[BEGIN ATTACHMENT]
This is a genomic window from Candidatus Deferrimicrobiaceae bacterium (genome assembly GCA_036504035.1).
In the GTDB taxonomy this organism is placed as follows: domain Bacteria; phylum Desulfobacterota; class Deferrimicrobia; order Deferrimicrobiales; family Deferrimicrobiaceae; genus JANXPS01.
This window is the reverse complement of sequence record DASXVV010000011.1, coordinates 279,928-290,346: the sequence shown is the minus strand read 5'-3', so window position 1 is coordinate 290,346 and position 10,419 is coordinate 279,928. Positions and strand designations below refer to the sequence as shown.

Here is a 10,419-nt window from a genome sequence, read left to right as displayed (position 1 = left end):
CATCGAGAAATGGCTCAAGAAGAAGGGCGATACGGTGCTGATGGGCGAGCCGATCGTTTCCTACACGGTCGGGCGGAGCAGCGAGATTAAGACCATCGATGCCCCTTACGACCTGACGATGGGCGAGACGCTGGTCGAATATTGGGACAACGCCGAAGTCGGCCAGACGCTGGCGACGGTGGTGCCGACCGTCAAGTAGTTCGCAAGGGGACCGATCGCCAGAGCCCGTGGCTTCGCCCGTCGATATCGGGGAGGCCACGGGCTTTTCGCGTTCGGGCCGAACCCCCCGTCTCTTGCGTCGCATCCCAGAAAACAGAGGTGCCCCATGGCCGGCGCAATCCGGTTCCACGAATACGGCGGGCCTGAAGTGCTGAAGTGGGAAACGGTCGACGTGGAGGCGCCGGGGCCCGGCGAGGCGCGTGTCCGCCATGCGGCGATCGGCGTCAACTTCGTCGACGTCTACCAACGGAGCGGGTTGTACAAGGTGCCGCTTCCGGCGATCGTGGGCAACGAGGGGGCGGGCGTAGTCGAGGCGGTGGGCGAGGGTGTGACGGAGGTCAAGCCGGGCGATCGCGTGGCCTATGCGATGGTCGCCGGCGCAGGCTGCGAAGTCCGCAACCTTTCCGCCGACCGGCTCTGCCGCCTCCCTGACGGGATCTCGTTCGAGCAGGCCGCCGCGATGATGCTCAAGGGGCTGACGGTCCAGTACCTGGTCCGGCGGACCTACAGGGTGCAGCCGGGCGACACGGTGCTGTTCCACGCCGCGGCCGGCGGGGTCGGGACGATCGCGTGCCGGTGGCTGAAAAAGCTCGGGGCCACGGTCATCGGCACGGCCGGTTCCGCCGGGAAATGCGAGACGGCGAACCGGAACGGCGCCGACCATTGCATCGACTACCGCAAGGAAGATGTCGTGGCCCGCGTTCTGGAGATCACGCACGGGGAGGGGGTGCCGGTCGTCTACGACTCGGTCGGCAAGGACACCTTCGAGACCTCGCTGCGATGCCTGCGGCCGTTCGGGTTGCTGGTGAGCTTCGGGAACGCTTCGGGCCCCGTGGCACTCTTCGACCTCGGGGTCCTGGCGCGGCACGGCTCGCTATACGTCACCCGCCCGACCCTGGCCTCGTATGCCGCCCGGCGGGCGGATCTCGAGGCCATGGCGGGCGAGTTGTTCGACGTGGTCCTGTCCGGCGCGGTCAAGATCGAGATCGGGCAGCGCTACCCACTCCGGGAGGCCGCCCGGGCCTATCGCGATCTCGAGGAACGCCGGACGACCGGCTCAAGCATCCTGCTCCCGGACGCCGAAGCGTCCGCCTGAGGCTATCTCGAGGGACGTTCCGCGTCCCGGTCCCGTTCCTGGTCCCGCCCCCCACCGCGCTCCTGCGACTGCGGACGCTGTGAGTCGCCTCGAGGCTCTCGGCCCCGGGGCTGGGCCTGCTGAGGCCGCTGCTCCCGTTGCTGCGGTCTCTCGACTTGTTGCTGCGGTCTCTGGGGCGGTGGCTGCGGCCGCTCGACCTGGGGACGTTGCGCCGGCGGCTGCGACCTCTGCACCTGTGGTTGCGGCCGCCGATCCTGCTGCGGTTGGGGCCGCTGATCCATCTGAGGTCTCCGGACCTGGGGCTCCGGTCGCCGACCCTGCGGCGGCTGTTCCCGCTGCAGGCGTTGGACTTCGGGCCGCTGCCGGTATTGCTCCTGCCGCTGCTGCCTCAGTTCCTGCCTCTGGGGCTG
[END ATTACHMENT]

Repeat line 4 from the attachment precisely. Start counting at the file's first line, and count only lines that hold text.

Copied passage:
Here is a 10,419-nt window from a genome sequence, read left to right as displayed (position 1 = left end):